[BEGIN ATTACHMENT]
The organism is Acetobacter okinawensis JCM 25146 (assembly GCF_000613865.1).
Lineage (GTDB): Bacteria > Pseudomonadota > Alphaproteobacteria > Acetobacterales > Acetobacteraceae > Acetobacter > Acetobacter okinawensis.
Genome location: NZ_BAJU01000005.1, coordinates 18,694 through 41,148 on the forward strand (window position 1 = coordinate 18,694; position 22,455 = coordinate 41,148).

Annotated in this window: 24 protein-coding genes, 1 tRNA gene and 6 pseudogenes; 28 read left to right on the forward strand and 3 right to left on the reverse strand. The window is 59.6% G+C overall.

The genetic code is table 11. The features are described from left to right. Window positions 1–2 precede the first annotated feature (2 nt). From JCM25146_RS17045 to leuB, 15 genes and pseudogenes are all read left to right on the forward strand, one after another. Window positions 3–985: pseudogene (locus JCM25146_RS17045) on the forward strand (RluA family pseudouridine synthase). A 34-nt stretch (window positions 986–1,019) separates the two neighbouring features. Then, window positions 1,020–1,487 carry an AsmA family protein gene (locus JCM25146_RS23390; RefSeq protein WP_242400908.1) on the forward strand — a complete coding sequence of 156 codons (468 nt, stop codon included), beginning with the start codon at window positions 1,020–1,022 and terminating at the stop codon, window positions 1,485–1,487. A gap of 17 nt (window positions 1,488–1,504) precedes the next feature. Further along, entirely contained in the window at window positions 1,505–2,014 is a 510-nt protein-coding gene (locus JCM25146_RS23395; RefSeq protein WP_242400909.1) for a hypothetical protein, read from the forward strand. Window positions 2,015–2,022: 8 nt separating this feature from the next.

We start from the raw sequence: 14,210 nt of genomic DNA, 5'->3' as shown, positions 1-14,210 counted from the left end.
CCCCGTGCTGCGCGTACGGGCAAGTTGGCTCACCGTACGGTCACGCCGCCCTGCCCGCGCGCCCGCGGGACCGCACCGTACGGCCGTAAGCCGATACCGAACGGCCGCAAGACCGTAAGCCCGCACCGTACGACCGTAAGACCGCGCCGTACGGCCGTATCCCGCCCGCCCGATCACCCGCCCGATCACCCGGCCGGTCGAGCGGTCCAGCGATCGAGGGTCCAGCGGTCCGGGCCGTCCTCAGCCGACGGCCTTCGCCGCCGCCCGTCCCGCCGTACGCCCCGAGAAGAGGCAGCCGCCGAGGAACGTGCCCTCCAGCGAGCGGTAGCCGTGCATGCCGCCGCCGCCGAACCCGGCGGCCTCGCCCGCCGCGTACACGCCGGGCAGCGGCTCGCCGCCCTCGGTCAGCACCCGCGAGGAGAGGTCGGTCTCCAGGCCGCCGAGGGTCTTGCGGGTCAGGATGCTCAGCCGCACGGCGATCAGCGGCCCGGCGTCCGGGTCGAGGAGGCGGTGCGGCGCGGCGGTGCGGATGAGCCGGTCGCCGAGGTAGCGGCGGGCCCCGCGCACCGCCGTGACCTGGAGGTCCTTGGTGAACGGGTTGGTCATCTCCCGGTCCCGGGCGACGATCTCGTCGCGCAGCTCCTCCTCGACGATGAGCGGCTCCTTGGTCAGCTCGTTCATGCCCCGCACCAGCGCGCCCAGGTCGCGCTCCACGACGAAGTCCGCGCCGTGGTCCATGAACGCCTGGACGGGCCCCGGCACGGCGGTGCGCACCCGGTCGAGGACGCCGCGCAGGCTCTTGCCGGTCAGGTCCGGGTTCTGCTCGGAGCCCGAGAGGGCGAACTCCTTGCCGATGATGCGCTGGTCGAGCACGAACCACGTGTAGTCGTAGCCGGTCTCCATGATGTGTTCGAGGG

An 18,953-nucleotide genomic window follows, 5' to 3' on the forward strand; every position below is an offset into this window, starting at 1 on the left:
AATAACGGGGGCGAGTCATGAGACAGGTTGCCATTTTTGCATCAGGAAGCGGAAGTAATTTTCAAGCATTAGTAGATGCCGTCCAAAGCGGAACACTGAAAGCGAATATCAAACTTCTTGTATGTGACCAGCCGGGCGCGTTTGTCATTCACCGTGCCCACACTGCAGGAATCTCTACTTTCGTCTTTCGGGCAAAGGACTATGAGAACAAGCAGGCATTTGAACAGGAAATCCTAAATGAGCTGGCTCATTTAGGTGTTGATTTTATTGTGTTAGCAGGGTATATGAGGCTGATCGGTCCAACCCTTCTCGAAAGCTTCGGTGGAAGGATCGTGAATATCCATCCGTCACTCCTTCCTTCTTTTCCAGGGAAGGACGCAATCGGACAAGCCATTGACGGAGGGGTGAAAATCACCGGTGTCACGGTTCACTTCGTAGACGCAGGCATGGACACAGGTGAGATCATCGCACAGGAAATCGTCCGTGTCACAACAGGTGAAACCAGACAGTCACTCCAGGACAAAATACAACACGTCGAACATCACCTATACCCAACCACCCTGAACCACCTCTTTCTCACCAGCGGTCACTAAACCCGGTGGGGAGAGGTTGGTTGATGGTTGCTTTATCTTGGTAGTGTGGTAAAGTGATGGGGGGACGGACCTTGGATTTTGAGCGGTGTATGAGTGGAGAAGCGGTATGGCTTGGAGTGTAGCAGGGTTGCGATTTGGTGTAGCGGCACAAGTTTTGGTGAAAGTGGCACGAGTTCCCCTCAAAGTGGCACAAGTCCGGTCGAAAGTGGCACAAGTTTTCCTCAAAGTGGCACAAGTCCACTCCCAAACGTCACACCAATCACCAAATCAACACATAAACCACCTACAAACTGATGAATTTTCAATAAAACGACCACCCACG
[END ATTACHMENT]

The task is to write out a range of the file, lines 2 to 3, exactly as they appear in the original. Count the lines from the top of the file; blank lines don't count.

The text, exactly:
Lineage (GTDB): Bacteria > Pseudomonadota > Alphaproteobacteria > Acetobacterales > Acetobacteraceae > Acetobacter > Acetobacter okinawensis.
Genome location: NZ_BAJU01000005.1, coordinates 18,694 through 41,148 on the forward strand (window position 1 = coordinate 18,694; position 22,455 = coordinate 41,148).